When talking about classic country music, Johnny Cash will always be mentioned. He is an influential figure that built the standards for the country music genre after World War II. His deep, resonant baritone and spare percussive guitar combined all together made a legendary sound that only he can create. His music cannot be classified under Nashville sound, nor honky-tonk. Instead, he creatively produced songs that manifest mixtures of folk, rock & roll, and country sounds.
Cash’s outlaw attitude was evident in his songs’ themes. He may be one of the best artists to represent rock & roll but he chose to be forever tied with country. In the 50s and 60s, he helped popularize the genre he dearly embraced. He scored over 100 hit singles which have been numerously covered by various artists.
Man in Black
The Man in Black, Cash himself, explained why he doesn’t usually wear bright colors. Originally, the track was considered a protest song that targeted the effect of Vietnam War on people. As time passed by, the song transcribed a deeper message that is applicable to every generation that has come and will come.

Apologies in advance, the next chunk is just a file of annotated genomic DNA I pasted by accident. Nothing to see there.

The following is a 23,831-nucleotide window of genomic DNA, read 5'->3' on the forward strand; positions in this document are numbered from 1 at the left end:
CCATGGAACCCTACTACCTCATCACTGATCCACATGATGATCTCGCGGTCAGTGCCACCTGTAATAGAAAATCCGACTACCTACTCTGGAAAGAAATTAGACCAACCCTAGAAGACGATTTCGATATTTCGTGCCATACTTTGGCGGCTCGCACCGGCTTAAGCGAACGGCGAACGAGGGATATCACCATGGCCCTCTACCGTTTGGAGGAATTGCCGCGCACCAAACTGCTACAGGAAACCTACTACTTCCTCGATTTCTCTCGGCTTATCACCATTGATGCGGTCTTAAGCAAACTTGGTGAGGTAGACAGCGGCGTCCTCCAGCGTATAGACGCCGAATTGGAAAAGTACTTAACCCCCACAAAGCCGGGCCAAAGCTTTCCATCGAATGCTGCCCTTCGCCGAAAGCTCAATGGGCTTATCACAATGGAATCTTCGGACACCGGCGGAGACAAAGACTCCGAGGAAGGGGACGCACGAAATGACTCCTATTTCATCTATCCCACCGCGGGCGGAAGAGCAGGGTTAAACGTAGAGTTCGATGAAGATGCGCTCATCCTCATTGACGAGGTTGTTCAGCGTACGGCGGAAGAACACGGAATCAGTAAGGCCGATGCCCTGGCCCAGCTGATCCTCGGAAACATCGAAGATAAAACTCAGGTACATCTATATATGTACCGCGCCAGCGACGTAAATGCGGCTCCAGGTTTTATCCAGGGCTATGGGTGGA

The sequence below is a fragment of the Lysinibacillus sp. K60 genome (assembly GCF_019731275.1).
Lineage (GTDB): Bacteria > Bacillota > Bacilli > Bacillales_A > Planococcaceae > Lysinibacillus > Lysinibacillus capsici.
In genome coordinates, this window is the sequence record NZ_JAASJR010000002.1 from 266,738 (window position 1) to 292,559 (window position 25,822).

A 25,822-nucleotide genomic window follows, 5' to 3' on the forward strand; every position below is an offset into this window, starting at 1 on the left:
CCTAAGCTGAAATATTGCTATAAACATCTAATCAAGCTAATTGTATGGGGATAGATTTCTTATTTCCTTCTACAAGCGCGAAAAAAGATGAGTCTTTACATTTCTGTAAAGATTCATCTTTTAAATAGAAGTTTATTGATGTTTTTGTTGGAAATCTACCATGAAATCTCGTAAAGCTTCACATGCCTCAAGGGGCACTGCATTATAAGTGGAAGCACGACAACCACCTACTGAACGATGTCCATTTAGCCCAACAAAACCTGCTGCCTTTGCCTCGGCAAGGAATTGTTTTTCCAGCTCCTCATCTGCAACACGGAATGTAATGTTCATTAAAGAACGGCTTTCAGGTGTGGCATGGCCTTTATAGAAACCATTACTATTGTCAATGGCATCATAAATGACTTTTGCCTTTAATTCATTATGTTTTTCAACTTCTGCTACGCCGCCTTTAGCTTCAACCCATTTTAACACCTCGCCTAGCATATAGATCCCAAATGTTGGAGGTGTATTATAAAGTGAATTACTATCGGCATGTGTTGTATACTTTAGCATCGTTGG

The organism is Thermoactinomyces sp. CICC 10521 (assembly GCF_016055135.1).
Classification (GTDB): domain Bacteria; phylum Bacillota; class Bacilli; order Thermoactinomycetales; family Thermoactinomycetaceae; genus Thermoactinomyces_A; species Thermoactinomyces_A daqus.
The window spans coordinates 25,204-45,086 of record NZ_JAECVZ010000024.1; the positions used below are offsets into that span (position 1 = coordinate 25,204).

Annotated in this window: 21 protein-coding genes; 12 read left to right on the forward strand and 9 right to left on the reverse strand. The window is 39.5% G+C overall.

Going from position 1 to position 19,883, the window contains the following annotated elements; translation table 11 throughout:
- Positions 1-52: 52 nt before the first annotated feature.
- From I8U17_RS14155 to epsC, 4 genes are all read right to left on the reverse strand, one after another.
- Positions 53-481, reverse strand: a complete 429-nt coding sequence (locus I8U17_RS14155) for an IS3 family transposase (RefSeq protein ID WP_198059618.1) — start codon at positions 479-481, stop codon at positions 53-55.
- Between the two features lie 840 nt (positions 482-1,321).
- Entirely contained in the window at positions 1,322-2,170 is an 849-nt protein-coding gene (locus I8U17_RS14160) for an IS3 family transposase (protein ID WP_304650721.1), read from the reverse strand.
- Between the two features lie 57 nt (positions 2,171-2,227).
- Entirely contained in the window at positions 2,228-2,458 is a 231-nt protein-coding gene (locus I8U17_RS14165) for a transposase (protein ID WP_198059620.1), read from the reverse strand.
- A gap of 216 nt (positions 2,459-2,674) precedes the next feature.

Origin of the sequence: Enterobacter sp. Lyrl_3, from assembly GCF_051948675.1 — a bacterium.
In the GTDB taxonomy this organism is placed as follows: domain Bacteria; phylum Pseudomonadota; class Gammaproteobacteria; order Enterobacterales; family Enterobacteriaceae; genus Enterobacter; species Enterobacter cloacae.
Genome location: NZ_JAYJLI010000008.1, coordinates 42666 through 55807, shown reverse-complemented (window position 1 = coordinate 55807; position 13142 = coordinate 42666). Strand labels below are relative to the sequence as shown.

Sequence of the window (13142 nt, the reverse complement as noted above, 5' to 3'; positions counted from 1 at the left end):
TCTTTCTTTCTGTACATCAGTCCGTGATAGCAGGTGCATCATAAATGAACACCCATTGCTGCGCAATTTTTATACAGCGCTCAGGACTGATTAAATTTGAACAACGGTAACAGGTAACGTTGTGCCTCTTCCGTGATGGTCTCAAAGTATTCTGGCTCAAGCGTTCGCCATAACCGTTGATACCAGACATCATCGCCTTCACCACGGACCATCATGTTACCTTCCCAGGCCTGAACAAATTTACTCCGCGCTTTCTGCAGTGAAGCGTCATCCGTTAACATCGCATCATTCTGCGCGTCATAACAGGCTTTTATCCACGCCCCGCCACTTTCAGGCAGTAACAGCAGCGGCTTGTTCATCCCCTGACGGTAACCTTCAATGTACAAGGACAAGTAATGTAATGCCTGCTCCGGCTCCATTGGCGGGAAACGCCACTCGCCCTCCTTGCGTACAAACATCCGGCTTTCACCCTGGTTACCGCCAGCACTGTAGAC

Through his song, he made us feel his sympathy towards our unfortunate brothers and sisters who struggle each day just to have a piece of food on their plate. The lyrics criticize the treatment of the elites to the poor people. Also, the track reminds us of the reality that faith is the very essential part of human life.
For the record
Cash received a standing ovation when he first performed “Man in Black” in San Quintin. The audience felt the thrill as they watched him share about himself through a song. He delivered a message of compassion for our fellow being.
“Man in Black” notched number 3 on the U.S. Hot Country Songs and number 2 on the Canadian RPM Country Tracks.
Loquillo y Trogloditas, a Spanish rock band, recorded a cover of the song in Spanish for their album Mientas Respiremos released in 1993.
Here’s the legendary performance of Johnny Cash for “Man in Black”